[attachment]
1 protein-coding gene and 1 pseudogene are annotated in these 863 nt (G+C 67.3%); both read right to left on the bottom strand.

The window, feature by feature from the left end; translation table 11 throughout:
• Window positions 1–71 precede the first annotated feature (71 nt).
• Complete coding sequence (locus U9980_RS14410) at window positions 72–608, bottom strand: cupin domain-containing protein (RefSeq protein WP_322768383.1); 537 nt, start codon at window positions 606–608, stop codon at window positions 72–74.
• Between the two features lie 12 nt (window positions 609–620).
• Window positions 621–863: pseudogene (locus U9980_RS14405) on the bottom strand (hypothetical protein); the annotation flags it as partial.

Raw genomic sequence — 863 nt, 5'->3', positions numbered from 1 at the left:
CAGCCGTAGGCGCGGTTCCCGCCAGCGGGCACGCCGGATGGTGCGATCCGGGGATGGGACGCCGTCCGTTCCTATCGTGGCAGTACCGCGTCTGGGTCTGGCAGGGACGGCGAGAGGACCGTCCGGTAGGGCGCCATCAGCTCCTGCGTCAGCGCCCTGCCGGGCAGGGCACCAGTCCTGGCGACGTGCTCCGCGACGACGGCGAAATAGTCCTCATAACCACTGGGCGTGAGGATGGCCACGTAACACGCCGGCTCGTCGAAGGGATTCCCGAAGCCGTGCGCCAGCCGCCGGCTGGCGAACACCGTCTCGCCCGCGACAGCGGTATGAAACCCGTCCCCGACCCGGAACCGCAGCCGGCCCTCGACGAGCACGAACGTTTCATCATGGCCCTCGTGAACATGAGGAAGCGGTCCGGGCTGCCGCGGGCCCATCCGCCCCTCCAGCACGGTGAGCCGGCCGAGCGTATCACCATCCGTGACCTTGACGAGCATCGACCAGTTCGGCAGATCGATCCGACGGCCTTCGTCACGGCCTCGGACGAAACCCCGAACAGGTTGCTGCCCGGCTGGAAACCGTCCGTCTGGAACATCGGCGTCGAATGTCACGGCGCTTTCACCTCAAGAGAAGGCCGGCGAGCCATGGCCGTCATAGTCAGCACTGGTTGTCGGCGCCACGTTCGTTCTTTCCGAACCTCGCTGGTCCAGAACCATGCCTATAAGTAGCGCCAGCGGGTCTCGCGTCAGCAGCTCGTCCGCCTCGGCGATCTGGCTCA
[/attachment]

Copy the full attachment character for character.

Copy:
1 protein-coding gene and 1 pseudogene are annotated in these 863 nt (G+C 67.3%); both read right to left on the bottom strand.

The window, feature by feature from the left end; translation table 11 throughout:
• Window positions 1–71 precede the first annotated feature (71 nt).
• Complete coding sequence (locus U9980_RS14410) at window positions 72–608, bottom strand: cupin domain-containing protein (RefSeq protein WP_322768383.1); 537 nt, start codon at window positions 606–608, stop codon at window positions 72–74.
• Between the two features lie 12 nt (window positions 609–620).
• Window positions 621–863: pseudogene (locus U9980_RS14405) on the bottom strand (hypothetical protein); the annotation flags it as partial.

Raw genomic sequence — 863 nt, 5'->3', positions numbered from 1 at the left:
CAGCCGTAGGCGCGGTTCCCGCCAGCGGGCACGCCGGATGGTGCGATCCGGGGATGGGACGCCGTCCGTTCCTATCGTGGCAGTACCGCGTCTGGGTCTGGCAGGGACGGCGAGAGGACCGTCCGGTAGGGCGCCATCAGCTCCTGCGTCAGCGCCCTGCCGGGCAGGGCACCAGTCCTGGCGACGTGCTCCGCGACGACGGCGAAATAGTCCTCATAACCACTGGGCGTGAGGATGGCCACGTAACACGCCGGCTCGTCGAAGGGATTCCCGAAGCCGTGCGCCAGCCGCCGGCTGGCGAACACCGTCTCGCCCGCGACAGCGGTATGAAACCCGTCCCCGACCCGGAACCGCAGCCGGCCCTCGACGAGCACGAACGTTTCATCATGGCCCTCGTGAACATGAGGAAGCGGTCCGGGCTGCCGCGGGCCCATCCGCCCCTCCAGCACGGTGAGCCGGCCGAGCGTATCACCATCCGTGACCTTGACGAGCATCGACCAGTTCGGCAGATCGATCCGACGGCCTTCGTCACGGCCTCGGACGAAACCCCGAACAGGTTGCTGCCCGGCTGGAAACCGTCCGTCTGGAACATCGGCGTCGAATGTCACGGCGCTTTCACCTCAAGAGAAGGCCGGCGAGCCATGGCCGTCATAGTCAGCACTGGTTGTCGGCGCCACGTTCGTTCTTTCCGAACCTCGCTGGTCCAGAACCATGCCTATAAGTAGCGCCAGCGGGTCTCGCGTCAGCAGCTCGTCCGCCTCGGCGATCTGGCTCA